Then he skipped the ceremony and made his Twitter account private. He also did not attend the team’s customary introductory news conference last week.
After his race on Tuesday — he finished 19th out of 35 skaters in the men’s 1500 meters — the closest he got to addressing the controversy was when a reporter asked if the events of the previous week had affected his skating at all.
“Well, I’ve been through a lot worse than what’s going on the past few weeks,” Davis said. “So this didn’t disturb me whatsoever.”
Davis struck a positive tone after his race. He said he thought he was better suited for the 1000 meters and complimented the atmosphere at the Games. He suggested his technique has never been better, but the burst of his younger days has been harder to find.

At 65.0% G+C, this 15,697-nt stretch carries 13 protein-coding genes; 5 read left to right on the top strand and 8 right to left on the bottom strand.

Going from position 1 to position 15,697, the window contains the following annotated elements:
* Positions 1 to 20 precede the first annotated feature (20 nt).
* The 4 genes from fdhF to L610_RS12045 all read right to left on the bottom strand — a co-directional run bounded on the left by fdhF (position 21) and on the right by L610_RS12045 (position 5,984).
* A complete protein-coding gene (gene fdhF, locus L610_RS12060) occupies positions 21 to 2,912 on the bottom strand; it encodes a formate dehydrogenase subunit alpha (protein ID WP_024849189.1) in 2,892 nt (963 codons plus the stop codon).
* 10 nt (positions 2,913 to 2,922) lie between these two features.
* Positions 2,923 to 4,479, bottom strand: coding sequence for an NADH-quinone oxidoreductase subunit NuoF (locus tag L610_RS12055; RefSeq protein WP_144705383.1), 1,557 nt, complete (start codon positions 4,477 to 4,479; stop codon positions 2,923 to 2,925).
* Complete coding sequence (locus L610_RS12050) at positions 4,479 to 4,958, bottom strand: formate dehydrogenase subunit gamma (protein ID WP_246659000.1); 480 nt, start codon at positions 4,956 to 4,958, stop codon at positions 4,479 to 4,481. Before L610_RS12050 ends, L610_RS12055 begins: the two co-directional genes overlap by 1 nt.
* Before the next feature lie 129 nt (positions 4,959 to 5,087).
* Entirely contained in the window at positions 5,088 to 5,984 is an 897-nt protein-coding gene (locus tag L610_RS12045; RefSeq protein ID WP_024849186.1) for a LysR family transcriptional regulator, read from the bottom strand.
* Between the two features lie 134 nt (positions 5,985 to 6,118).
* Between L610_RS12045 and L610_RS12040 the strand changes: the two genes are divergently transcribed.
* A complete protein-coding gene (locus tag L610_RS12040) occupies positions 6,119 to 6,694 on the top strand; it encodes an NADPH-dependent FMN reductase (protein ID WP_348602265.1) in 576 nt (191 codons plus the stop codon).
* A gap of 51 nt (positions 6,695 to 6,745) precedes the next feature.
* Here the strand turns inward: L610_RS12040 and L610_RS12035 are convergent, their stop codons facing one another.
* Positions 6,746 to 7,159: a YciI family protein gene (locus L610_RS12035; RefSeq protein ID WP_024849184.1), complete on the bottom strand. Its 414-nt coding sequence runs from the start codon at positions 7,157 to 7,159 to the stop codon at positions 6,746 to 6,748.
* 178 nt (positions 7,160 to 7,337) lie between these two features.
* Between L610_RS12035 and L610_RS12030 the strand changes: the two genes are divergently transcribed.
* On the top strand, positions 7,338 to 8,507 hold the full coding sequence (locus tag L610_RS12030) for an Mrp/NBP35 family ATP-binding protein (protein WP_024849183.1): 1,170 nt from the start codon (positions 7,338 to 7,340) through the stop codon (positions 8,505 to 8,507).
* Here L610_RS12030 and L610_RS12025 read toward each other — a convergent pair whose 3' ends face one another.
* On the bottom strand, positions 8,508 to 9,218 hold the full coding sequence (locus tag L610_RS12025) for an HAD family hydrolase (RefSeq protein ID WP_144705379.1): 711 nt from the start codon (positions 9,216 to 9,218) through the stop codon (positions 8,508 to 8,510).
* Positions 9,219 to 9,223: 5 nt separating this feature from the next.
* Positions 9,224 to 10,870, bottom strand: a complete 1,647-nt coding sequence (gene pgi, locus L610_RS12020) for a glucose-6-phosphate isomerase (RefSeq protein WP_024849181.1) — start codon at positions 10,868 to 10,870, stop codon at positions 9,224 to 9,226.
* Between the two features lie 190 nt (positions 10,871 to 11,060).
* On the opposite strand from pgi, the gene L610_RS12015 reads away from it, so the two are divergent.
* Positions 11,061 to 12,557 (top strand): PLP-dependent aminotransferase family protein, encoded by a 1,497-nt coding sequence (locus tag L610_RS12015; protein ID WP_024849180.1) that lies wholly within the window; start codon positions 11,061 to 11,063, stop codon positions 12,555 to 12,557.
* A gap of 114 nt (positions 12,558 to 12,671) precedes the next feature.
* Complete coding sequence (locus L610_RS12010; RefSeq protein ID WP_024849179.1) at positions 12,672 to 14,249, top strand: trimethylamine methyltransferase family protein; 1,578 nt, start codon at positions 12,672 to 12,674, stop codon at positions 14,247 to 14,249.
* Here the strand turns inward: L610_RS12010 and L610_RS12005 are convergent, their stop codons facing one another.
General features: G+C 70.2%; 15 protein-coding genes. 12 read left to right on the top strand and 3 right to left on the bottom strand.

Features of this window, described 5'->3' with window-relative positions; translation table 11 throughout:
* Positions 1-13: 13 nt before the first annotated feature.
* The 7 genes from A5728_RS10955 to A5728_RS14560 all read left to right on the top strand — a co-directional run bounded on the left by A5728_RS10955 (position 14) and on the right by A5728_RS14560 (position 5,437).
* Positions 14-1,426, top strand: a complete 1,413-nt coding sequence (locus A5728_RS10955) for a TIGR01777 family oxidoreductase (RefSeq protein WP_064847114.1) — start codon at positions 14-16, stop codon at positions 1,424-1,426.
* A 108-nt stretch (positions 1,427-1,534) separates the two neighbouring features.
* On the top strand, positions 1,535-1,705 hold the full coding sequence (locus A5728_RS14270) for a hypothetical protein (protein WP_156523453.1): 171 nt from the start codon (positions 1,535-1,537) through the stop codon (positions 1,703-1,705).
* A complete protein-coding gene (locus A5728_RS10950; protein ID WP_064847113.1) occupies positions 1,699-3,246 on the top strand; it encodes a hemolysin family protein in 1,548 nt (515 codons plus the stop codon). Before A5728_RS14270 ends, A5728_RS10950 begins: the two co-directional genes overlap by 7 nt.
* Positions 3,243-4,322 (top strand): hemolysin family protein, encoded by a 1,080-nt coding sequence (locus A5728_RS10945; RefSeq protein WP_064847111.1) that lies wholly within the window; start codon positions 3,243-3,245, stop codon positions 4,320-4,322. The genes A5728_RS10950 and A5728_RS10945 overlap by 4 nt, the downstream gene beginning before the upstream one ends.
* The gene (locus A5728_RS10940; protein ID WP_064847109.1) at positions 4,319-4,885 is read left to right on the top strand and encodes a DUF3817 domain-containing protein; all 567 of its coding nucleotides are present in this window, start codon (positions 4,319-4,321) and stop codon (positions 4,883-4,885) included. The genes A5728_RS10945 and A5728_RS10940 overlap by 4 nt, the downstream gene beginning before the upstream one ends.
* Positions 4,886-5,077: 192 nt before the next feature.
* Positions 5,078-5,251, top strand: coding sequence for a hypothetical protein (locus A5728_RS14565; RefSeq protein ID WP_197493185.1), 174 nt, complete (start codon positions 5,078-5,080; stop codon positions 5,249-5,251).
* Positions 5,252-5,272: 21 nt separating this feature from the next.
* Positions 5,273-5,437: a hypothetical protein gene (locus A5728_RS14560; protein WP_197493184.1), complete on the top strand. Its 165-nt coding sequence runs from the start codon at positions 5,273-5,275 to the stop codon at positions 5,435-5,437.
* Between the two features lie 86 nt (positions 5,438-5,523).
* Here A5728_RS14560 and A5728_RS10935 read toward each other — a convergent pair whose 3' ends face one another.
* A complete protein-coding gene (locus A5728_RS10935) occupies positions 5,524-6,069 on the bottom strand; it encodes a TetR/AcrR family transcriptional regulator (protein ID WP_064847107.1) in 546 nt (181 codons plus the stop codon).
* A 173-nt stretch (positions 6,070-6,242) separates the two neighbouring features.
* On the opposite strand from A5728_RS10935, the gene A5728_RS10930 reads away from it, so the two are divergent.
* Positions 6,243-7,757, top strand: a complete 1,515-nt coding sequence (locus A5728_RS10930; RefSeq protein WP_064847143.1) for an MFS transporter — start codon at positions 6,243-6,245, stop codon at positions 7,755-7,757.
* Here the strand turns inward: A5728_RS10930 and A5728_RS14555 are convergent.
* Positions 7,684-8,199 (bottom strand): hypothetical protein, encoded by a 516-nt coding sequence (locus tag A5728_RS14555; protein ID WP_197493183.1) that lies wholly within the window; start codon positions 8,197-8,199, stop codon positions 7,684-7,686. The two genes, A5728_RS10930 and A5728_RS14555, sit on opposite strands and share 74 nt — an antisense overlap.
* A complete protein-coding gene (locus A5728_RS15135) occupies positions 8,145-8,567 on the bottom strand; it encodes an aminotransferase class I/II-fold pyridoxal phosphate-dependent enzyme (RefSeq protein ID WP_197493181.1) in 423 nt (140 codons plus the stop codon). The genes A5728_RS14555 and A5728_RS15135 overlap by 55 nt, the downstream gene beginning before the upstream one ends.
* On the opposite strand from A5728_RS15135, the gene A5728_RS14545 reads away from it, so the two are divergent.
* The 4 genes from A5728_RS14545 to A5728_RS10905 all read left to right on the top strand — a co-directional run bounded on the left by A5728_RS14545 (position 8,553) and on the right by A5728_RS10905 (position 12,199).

He may not be expected to win a medal, but as one of the biggest stars in speedskating, he still has the ability to invoke respect and awe in his competitors and teammates.
To grasp his influence on the generation of athletes making their mark now at the Games, one only needs to comb through the official athlete biographies, which give competitors here a chance to list their personal heroes. Davis was named by a disparate collection of skaters including Takuro Oda, 25, of Japan; Haavard Lorentzen, 25, of Norway; Ekaterina Konstantinova, 22, of Russia; and several of his younger American teammates.
Kimani Griffin, 27, a long-track skater from Winton-Salem, N.C., was 13 or 14 years old when he first met Davis at a short-track competition in Ohio. Griffin guessed Davis would not remember the interaction. But it had a big impact on Griffin as a young skater.
“I think I had a big Afro, and he had a big Afro back then,” Griffin said with a laugh.
As Griffin spent more time around Davis, his respect for him grew. In a sport that has struggled with diversity in the United States,…